* Multiple-Service Design Input (required to satisfy demands of the USAF, the Marines, and the US Navy, guaranteeing endless expensive conflicts about design requirements for aircraft-carrier landing ability)? Check.

The F-35 is a crawling abortion from the JSF (“Joint Strike Fighter”) program, which was supposed to produce a single aircraft that both USAF and USN could use, just like the F-4 Phantom…and we know how well that worked out.

If you promise not to laugh, I’ll explain the three services’ different demands for the F-35’s design. I swear to you, this is like the story of the Three Bears, if each bowl of porridge cost a trillion tax dollars. OK, here’s how it goes: The USAF wants the F-35A, a relatively straightforward model that can land on ordinary runways.

But that wasn’t good enough for the Marines, because they’re still in love with their bullshit Harrier jump-jet toys. So the USMC demanded that its version of the F-35, the F-35B, have the ability to hover like a helicopter and take off and land vertically, like those cute and totally useless Harriers from back in the day.

And then the Navy chimed in to demand that its version, the F-35C, be reconfigured to take off and land on aircraft carriers. That’s almost too perfect: A useless, hugely expensive aircraft designed to land on an even more useless and expensive surface vessel. It’s a good quick explanation on why everyone in America who isn’t a personal friend of Dick Cheney is having such a hard time right now.

Every one of these design variants imposes a cost on the basic design, which is why the F-35 looks like a General Motors product from the bad old days.

You can usually tell whether a fighter aircraft is a good design or not by its design. You look at the F-35, with its fat fuselage and messy landing gear, and see that it is literally the product of a committee, and worse yet, an inter-services committee. It reminds me of the “Wagon Queen Family Truckster,” the lemon Clark Griswold got greased into taking across the country in National Lampoon’s Vacation.

Expert testimony confirms that this is, in fact, a flying version of the Wagon Queen. The RAND Corporation, not exactly a radical peacenik group, reviewed the test data on the F-35 and called it a “double-fail,” adding that it “can’t turn, can’t climb, can’t run.” A less diplomatic reviewer called it “a dog,” plain and simple.

*Reliance on dated, steal-able stealth technology? Check.

The F-35, like the F-117 the USAF loved back in 1992, puts massive emphasis on stealth tech and anti-radar avionics which can be stolen by rival (i.e. Chinese) manufacturers. Can be stolen, and were, in fact, stolen, back in 2008.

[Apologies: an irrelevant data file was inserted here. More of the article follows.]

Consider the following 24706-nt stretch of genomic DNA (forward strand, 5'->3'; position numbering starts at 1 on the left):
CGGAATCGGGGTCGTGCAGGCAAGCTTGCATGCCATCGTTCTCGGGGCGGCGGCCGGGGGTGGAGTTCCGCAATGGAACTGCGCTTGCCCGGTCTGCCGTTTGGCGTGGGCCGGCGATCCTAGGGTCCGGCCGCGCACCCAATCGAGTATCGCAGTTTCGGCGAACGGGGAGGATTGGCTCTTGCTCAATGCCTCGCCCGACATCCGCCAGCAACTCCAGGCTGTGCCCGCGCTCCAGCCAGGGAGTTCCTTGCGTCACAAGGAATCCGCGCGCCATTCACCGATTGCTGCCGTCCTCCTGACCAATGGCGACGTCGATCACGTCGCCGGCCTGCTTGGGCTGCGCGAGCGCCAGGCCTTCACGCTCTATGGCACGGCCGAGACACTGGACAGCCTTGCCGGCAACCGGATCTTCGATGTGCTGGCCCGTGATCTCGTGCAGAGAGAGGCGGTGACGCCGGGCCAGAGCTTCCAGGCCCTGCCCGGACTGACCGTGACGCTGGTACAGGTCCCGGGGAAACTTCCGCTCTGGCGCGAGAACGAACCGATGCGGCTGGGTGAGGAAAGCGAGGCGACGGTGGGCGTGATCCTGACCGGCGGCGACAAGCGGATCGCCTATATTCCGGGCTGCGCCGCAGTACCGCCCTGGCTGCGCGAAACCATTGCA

And what hackers didn’t steal online, the PLA’s designers had delivered to their workshops, thanks to an F-117 stealth fighter that was shot down over Serbia in 1999.

If anyone in USAF could think clearly, that event alone would have ended all this crap about stealth. In the first place, a Serbian battery shot down the USAF’s precious F-117? The Serbs were a weary, aging, minor Balkan enclave—basically some gray-haired Chetnik veterans trying to keep the dream of an independent Serbia alive despite the fact that they were running on slivovitz fumes. And they managed to shoot down our supposedly undetectable stealth fighter? Yeah, really stealthy, guys. I bet with that kind of ninja-like stealth, you could manage to get arrested overflying WalMart.

And what happened to all that stealthy tech when it ended up face-down in a Serbian field? It was packed off to the Serbs’ backers, Russia. And, knowing Russia of that era, it was no doubt sold on to any buyers who could come up with the cash, such as…oh, I dunno, maybe Chengdu Aircraft Industry Group?

So all the design costs, all the hundreds of billions of dollars that went into stealth avionics and fuselage—it’s worthless now. Unless you happen to be a Lockheed Martin shareholder. Then, of course, it’s worth quite a lot to you.

*Repeated, mysterious failures to meet program deadlines, with unexplained no-shows at important milestone events? Check.

This summer, the F-35 was supposed to have its big international air-show debut in the UK. It didn’t show. Chuck Hagel, who just exudes confidence, said bravely, “This aircraft is the future,” which I think is what they call “Dystopia.” Because “this aircraft,” the F-35, wasn’t there.

Nobody was willing to risk the F-35 in the air, in front of all those non-Lockheed witnesses, because there’d been an unexplained engine fire in one just a week before the airshow.

This wasn’t the first, or even the tenth, time that the F-35 had bombed on a milestone. In fact, that’s the only kind of bombing it does well. Since 2007, the F-35 has been grounded 13 times because of problems dangerous enough to make it un-flyable.